“I know I know. But it makes me question some deep beliefs, my—”

Beliefs. That’s all they are,” Rita said. “It’s the way you’re programmed. You’re a tragic-romantic. A real pro. Incidentally, when you’re busy pining, you might factor in how your dearly departed was, is, shall we say, a wee bit narcissistic. She couldn’t walk into a room without stumbling over a piece of furniture, she was so busy watching the effect of her entrance. People who wear that much pink . . . .”

“That was charming. She joked about it herself.”

“She was charming. And cute. And incapable of deep feelings. Maybe that’s not fair. Let’s say she was effectively inoculated against them.”

“I envy that.”

“Don’t lie to me.”

But I did envy that. Just glancing at the garden detonated mines. There was the camellia she gave me last spring, “Buttons and Bows.” A gift out of the blue; it wasn’t a birthday, or a holiday. I was touched, even though I had qualms about its candied pinkness, not to mention the cutesy name. I planted it, but not too close to the house. A couple of times last summer it dried out. There were dead branches at its center. One of its living branches was broken last winter, perhaps by a raccoon hurtling over the fence. Not one blossom formed this year, surely a blessing.

Reminding myself it’s not a metaphor, not its fault, I heaped mulch around it and gave it some fertilizer, even while there was a demonstration afoot, placards that read, “Yank it.”

These were the simpler feelings. Twice a day I walked down to the garage through a landscape that a year ago was a muddy consternation, holes where the boxwoods had been, stumps in place of cherry and fir trees. I acceded to the changes; I saw their merits, and still did, more or less.

“I’m not lying,” I said. “Have you ever awakened on somebody’s couch after a party and you’re not sure how you got there, and not sure you want to remember? That’s kind of how I feel in the garden.”

“Not lately. You need to do something to reclaim it. A ritual, maybe.”

I suppressed a groan. “Like an exorcism?”

“Something more accepting. My Buddhist teacher says, ‘Whatever happens is the right thing to happen.’ If you can find the gratitude, there is no problem.”

It should be reiterated that when ideas about gardens were borrowed, virtually no one correctly understood what they were borrowing.
—Teiji Itoh, The Gardens of Japan

Sunny, cool, Easter morning.

I’m in my recliner again, sleepily grazing through books on Japanese gardens. At Ryoan-ji, I read, you cannot see all 15 stones simultaneously, but once you are enlightened, you will be able to.

I must have miscounted.

I suddenly recall the gray pebble. Arisen from semi-recumbency, I search all the obscure pouches of my suitcase because I have an idea. I’ll do a ritual with it somehow, corny or not. Bury it. Isn’t that a venerable tradition? I might bury it beside the blue bamboo as a symbol. Of what? How about gratitude? Find the gratitude.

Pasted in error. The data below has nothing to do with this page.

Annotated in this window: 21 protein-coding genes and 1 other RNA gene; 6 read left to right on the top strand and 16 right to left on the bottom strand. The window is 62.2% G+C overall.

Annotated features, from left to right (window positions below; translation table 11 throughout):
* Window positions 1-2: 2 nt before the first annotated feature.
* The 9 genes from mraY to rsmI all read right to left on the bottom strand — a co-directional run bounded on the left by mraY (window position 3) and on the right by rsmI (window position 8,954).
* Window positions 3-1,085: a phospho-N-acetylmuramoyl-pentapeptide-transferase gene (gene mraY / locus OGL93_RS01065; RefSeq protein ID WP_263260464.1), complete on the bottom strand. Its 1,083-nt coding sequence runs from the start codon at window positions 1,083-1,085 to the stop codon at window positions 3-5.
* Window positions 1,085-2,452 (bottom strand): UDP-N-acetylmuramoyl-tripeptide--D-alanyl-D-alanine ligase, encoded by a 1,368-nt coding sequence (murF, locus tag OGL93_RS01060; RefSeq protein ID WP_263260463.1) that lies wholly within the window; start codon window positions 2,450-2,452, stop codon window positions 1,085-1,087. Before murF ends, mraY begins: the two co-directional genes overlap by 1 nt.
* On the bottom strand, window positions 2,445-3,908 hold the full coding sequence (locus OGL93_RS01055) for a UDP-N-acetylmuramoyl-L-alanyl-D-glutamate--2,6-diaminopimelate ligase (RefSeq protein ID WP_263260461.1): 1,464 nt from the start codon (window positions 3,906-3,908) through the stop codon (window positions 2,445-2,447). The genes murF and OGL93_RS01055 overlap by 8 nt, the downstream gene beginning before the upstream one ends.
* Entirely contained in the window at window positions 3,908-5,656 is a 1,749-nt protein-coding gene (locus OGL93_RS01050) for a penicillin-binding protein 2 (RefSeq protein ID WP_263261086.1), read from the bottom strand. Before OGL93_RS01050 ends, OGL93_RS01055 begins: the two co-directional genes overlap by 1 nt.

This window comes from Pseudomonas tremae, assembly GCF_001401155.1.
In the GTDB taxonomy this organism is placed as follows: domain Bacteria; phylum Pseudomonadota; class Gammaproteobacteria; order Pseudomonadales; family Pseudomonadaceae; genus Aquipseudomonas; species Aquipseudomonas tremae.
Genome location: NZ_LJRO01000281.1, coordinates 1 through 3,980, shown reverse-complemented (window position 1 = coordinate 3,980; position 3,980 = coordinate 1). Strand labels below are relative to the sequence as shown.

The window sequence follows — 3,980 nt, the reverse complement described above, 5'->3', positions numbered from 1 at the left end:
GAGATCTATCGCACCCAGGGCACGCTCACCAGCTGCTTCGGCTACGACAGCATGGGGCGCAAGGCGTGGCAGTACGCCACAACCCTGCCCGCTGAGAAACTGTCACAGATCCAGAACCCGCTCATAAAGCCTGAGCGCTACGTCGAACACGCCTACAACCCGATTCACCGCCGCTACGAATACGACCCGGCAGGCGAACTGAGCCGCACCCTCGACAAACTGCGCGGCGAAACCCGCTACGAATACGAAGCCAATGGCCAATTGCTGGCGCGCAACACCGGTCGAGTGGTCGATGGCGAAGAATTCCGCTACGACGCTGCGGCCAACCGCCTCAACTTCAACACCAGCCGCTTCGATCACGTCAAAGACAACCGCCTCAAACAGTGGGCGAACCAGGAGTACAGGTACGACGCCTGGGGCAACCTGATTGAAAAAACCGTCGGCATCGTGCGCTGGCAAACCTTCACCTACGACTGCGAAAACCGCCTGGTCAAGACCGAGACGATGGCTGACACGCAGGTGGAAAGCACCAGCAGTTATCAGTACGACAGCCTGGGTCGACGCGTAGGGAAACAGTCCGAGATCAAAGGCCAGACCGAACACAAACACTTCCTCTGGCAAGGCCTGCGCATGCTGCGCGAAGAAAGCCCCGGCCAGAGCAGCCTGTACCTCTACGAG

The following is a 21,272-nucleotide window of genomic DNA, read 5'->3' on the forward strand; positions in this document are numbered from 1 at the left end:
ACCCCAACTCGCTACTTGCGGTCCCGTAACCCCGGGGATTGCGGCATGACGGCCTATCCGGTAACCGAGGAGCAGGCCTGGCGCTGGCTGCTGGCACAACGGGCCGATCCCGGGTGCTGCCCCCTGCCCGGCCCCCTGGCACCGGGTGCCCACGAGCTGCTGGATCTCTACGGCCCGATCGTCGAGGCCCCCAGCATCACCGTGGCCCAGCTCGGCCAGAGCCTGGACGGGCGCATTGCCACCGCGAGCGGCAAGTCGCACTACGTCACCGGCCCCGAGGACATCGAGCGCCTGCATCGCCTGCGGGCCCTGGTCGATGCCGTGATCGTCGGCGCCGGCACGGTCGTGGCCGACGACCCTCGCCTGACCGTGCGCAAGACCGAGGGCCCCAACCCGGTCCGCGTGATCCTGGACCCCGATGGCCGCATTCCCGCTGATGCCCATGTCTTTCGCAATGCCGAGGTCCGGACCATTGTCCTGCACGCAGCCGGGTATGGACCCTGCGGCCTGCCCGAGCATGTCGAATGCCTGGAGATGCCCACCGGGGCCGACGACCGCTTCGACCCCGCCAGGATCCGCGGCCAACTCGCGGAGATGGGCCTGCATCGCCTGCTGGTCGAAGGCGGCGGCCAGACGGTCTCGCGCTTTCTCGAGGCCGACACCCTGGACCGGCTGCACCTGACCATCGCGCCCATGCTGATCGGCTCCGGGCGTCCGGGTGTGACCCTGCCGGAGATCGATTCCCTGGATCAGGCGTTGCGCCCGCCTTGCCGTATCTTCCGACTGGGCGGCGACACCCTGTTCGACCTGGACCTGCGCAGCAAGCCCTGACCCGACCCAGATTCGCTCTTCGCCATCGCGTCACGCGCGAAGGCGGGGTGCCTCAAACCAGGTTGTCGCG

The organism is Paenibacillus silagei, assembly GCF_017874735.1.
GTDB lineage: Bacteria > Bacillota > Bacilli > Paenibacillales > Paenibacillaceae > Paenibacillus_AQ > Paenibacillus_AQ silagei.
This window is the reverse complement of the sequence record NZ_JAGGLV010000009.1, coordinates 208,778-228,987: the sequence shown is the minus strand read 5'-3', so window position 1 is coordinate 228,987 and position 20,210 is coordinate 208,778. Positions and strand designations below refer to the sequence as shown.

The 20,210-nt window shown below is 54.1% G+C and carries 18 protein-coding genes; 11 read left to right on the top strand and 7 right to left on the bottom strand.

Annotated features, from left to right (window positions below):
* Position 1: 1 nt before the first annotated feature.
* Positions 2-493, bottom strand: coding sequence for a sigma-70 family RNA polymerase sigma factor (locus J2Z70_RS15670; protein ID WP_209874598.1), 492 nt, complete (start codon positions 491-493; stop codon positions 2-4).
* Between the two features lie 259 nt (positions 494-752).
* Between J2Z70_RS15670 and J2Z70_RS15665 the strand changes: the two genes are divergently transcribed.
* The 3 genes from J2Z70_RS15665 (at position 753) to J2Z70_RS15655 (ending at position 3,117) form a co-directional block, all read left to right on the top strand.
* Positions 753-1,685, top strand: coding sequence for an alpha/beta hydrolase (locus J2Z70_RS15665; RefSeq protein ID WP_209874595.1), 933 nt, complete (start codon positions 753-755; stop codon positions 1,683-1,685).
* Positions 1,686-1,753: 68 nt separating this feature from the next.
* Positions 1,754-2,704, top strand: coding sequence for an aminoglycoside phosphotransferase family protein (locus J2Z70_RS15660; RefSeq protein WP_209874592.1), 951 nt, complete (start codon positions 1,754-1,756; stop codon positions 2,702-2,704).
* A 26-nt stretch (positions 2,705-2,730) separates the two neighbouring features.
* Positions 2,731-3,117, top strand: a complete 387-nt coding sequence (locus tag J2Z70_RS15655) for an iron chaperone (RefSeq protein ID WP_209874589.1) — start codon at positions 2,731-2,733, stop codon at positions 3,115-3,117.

I don’t find the pebble. Still, I have decided that this will be the morning to test the waters, to descend the front steps and linger in the garden. I feel surprisingly tender as I go out the front door. It’s only a feeling, I tell myself, but that line was a shared joke with the “dearly departed.” Not a good start.

Right away the blue bamboo magnetizes the eye, playing light like a banjo. How it has grown in one year. The blue of these culms is a powdery, Caribbean blue, subtle yet sharp, refreshment to the eye. The purity of form, upright, unambiguous, doesn’t condescend to knotty emotions. Look at me, it says. What’s not to love? I’m no metaphor, either.

OK, I succumb, but not to the loropetalums, a variety named ‘Sizzling Pink.’ Yet I notice for the first time brand-new burgundy leaves tacked onto duller greenish ones, and the spidery pink flowers that give the plant its common name, fringe flower. I’ll linger for the time being on the fringe of affection.

What about these chondropetalums? Wiry, they look like they might run on electricity. One is acceptable, three are too many. On the other hand, the saucy geranium ‘Rozane’ with her perky two-toned blue flowers—let’s have more.

And over there, aloes in three incarnations. Alas and alack. I love them, too. Of course I do. I proposed them to you-know-who. We were in perfect agreement.

Not a good development: a regression from “her garden” to “our failed garden,” definitely a metaphor.

On the new brick patio sits a thing unashamedly and unambiguously mine: a mugo pine in a big blue pot; a companion for 23 years, enduring lean soil and leaner attention which potted pines, better than most pets, abide. In other words, it’s a wonder it’s alive and looks as good as it does. Though it has grown little, the pot is heavier; I noticed that when we moved it from the back deck down here. Despite being an old-timer amid the young set, it looks at home. If it were masterfully pruned . . . .

Moments ago I read that the initial “Japanese” pruning of a pine is virtually impossible for an amateur to do well. I am an amateur, ergo—but should that stop me? It’s either the secateurs or the recliner.

A possible ending, this beginning. Cut.


Dispatches from Faro’s garden have appeared seasonally in The Monthly for more than a decade and were recently published as a collection by Ithuriel’s Spear Press.The book, entitled In Faro’s Garden, A Tour and Some Detours, is available at, and Black Oak Books in Berkeley. R.E. Faro can be reached at Visit

Faro's Garden Archive

Illustration by Russ Ando